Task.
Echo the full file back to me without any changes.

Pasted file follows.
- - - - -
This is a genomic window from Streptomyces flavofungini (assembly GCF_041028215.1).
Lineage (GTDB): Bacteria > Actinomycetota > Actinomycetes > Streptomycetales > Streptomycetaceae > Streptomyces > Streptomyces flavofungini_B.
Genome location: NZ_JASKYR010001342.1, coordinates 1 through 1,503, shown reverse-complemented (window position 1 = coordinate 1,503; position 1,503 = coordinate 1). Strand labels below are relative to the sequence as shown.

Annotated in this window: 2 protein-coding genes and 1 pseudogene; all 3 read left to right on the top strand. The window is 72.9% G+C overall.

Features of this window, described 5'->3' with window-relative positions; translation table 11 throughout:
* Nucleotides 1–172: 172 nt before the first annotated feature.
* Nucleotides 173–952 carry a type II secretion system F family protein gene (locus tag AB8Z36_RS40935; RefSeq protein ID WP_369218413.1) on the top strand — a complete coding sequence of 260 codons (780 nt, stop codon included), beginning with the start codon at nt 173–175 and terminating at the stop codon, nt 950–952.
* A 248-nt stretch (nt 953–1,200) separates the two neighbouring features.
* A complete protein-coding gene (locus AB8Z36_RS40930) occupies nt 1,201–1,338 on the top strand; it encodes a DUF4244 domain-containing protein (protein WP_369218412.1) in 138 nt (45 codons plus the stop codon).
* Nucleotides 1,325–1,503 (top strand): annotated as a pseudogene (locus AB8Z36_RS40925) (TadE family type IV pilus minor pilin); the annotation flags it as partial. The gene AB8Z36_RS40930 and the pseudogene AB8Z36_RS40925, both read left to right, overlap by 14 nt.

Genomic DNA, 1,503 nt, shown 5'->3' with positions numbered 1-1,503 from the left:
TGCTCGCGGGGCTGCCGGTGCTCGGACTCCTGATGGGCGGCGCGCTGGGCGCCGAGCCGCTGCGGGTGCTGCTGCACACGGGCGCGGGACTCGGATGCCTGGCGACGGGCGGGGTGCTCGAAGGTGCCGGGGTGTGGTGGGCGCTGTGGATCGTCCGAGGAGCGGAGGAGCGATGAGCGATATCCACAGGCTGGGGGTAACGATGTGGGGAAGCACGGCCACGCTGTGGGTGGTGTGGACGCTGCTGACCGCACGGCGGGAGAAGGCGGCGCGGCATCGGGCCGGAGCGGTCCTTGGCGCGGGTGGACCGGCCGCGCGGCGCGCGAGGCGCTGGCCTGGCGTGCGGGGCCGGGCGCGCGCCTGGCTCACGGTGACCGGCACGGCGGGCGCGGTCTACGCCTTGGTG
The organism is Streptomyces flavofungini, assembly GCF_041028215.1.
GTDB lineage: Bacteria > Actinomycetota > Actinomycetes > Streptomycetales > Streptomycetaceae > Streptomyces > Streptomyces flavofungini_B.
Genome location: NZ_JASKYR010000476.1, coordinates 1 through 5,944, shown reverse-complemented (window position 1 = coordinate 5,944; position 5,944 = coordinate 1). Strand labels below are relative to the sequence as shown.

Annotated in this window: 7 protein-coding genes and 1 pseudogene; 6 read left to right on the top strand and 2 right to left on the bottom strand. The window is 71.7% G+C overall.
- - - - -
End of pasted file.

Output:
This is a genomic window from Streptomyces flavofungini (assembly GCF_041028215.1).
Lineage (GTDB): Bacteria > Actinomycetota > Actinomycetes > Streptomycetales > Streptomycetaceae > Streptomyces > Streptomyces flavofungini_B.
Genome location: NZ_JASKYR010001342.1, coordinates 1 through 1,503, shown reverse-complemented (window position 1 = coordinate 1,503; position 1,503 = coordinate 1). Strand labels below are relative to the sequence as shown.

Annotated in this window: 2 protein-coding genes and 1 pseudogene; all 3 read left to right on the top strand. The window is 72.9% G+C overall.

Features of this window, described 5'->3' with window-relative positions; translation table 11 throughout:
* Nucleotides 1–172: 172 nt before the first annotated feature.
* Nucleotides 173–952 carry a type II secretion system F family protein gene (locus tag AB8Z36_RS40935; RefSeq protein ID WP_369218413.1) on the top strand — a complete coding sequence of 260 codons (780 nt, stop codon included), beginning with the start codon at nt 173–175 and terminating at the stop codon, nt 950–952.
* A 248-nt stretch (nt 953–1,200) separates the two neighbouring features.
* A complete protein-coding gene (locus AB8Z36_RS40930) occupies nt 1,201–1,338 on the top strand; it encodes a DUF4244 domain-containing protein (protein WP_369218412.1) in 138 nt (45 codons plus the stop codon).
* Nucleotides 1,325–1,503 (top strand): annotated as a pseudogene (locus AB8Z36_RS40925) (TadE family type IV pilus minor pilin); the annotation flags it as partial. The gene AB8Z36_RS40930 and the pseudogene AB8Z36_RS40925, both read left to right, overlap by 14 nt.

Genomic DNA, 1,503 nt, shown 5'->3' with positions numbered 1-1,503 from the left:
TGCTCGCGGGGCTGCCGGTGCTCGGACTCCTGATGGGCGGCGCGCTGGGCGCCGAGCCGCTGCGGGTGCTGCTGCACACGGGCGCGGGACTCGGATGCCTGGCGACGGGCGGGGTGCTCGAAGGTGCCGGGGTGTGGTGGGCGCTGTGGATCGTCCGAGGAGCGGAGGAGCGATGAGCGATATCCACAGGCTGGGGGTAACGATGTGGGGAAGCACGGCCACGCTGTGGGTGGTGTGGACGCTGCTGACCGCACGGCGGGAGAAGGCGGCGCGGCATCGGGCCGGAGCGGTCCTTGGCGCGGGTGGACCGGCCGCGCGGCGCGCGAGGCGCTGGCCTGGCGTGCGGGGCCGGGCGCGCGCCTGGCTCACGGTGACCGGCACGGCGGGCGCGGTCTACGCCTTGGTG
The organism is Streptomyces flavofungini, assembly GCF_041028215.1.
GTDB lineage: Bacteria > Actinomycetota > Actinomycetes > Streptomycetales > Streptomycetaceae > Streptomyces > Streptomyces flavofungini_B.
Genome location: NZ_JASKYR010000476.1, coordinates 1 through 5,944, shown reverse-complemented (window position 1 = coordinate 5,944; position 5,944 = coordinate 1). Strand labels below are relative to the sequence as shown.

Annotated in this window: 7 protein-coding genes and 1 pseudogene; 6 read left to right on the top strand and 2 right to left on the bottom strand. The window is 71.7% G+C overall.